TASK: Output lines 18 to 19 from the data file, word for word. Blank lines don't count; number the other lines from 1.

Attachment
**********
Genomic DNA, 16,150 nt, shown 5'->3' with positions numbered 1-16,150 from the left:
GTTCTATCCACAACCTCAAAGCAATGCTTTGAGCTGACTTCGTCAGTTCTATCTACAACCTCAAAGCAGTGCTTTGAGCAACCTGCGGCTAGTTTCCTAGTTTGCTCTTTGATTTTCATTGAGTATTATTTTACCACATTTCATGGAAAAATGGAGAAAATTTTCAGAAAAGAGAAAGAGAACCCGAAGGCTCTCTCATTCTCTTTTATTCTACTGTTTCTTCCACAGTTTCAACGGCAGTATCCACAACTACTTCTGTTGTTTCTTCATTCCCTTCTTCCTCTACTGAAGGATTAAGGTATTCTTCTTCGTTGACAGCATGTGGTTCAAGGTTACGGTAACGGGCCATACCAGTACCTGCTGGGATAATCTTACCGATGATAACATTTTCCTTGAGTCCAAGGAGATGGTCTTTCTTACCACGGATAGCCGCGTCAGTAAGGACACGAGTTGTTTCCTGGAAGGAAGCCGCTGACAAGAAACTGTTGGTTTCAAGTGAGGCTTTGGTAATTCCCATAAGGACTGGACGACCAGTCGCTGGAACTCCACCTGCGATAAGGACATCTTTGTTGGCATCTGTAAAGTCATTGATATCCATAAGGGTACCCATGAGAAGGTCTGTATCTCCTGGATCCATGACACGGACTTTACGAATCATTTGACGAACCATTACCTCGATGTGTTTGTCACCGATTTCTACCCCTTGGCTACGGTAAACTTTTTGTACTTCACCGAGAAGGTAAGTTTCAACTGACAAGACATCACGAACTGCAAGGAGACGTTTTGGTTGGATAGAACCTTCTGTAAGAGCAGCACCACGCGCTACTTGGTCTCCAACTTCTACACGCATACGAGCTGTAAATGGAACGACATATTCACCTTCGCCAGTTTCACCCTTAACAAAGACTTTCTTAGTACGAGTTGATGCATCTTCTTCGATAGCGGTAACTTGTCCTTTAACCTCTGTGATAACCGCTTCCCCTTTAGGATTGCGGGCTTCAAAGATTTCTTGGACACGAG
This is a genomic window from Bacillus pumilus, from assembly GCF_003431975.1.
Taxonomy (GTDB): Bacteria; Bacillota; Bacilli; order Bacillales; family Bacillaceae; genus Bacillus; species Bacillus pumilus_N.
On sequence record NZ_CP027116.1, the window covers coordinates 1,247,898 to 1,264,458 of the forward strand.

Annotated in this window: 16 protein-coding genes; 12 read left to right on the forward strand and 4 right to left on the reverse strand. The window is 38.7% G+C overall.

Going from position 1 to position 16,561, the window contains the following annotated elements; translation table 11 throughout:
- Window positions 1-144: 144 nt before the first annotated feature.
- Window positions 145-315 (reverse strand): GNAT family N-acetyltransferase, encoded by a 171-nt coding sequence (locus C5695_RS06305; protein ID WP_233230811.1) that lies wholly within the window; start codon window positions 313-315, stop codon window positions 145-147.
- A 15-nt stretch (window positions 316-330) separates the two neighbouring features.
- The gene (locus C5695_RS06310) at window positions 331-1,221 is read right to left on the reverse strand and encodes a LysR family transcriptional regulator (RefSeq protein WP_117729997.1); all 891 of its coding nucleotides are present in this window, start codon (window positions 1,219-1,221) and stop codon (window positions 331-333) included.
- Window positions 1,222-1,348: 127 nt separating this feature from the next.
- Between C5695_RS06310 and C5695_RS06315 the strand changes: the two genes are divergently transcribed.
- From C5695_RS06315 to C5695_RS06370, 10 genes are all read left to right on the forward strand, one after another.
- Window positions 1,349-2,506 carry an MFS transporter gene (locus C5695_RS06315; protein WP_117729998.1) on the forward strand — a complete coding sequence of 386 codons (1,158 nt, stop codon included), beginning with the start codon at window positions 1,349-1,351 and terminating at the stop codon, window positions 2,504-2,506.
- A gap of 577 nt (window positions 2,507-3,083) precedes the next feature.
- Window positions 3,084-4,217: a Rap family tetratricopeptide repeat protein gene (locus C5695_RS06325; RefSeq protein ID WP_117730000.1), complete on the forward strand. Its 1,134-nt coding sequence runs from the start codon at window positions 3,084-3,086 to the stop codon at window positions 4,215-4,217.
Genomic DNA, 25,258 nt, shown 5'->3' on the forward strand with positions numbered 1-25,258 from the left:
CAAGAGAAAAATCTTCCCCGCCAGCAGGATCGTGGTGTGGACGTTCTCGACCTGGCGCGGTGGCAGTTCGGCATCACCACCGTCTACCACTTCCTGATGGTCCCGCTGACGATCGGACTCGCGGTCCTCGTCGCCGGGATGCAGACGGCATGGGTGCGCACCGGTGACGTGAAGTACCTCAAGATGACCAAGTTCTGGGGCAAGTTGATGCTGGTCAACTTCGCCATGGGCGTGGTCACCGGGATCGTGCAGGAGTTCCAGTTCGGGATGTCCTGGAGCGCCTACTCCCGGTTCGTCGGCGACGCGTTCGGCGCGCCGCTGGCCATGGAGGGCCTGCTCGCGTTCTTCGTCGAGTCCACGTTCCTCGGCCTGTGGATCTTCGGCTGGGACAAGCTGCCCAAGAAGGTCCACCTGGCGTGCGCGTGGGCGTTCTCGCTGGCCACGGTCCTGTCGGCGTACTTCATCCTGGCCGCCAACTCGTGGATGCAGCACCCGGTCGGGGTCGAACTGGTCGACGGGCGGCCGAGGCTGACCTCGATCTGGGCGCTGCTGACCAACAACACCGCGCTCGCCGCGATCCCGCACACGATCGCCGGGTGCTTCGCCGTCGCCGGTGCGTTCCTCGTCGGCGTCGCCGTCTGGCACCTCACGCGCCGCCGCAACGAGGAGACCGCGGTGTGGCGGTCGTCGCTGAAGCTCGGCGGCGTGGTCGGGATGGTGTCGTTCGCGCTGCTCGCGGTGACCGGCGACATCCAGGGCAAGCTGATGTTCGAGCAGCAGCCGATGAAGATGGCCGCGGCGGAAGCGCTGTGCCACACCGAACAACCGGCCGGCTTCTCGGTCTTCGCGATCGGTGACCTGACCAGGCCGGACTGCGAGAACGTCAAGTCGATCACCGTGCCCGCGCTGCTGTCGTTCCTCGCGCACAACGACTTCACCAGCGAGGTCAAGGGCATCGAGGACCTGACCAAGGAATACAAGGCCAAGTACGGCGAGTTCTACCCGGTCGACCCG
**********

Genomic DNA, 25,258 nt, shown 5'->3' on the forward strand with positions numbered 1-25,258 from the left:
CAAGAGAAAAATCTTCCCCGCCAGCAGGATCGTGGTGTGGACGTTCTCGACCTGGCGCGGTGGCAGTTCGGCATCACCACCGTCTACCACTTCCTGATGGTCCCGCTGACGATCGGACTCGCGGTCCTCGTCGCCGGGATGCAGACGGCATGGGTGCGCACCGGTGACGTGAAGTACCTCAAGATGACCAAGTTCTGGGGCAAGTTGATGCTGGTCAACTTCGCCATGGGCGTGGTCACCGGGATCGTGCAGGAGTTCCAGTTCGGGATGTCCTGGAGCGCCTACTCCCGGTTCGTCGGCGACGCGTTCGGCGCGCCGCTGGCCATGGAGGGCCTGCTCGCGTTCTTCGTCGAGTCCACGTTCCTCGGCCTGTGGATCTTCGGCTGGGACAAGCTGCCCAAGAAGGTCCACCTGGCGTGCGCGTGGGCGTTCTCGCTGGCCACGGTCCTGTCGGCGTACTTCATCCTGGCCGCCAACTCGTGGATGCAGCACCCGGTCGGGGTCGAACTGGTCGACGGGCGGCCGAGGCTGACCTCGATCTGGGCGCTGCTGACCAACAACACCGCGCTCGCCGCGATCCCGCACACGATCGCCGGGTGCTTCGCCGTCGCCGGTGCGTTCCTCGTCGGCGTCGCCGTCTGGCACCTCACGCGCCGCCGCAACGAGGAGACCGCGGTGTGGCGGTCGTCGCTGAAGCTCGGCGGCGTGGTCGGGATGGTGTCGTTCGCGCTGCTCGCGGTGACCGGCGACATCCAGGGCAAGCTGATGTTCGAGCAGCAGCCGATGAAGATGGCCGCGGCGGAAGCGCTGTGCCACACCGAACAACCGGCCGGCTTCTCGGTCTTCGCGATCGGTGACCTGACCAGGCCGGACTGCGAGAACGTCAAGTCGATCACCGTGCCCGCGCTGCTGTCGTTCCTCGCGCACAACGACTTCACCAGCGAGGTCAAGGGCATCGAGGACCTGACCAAGGAATACAAGGCCAAGTACGGCGAGTTCTACCCGGTCGACCCG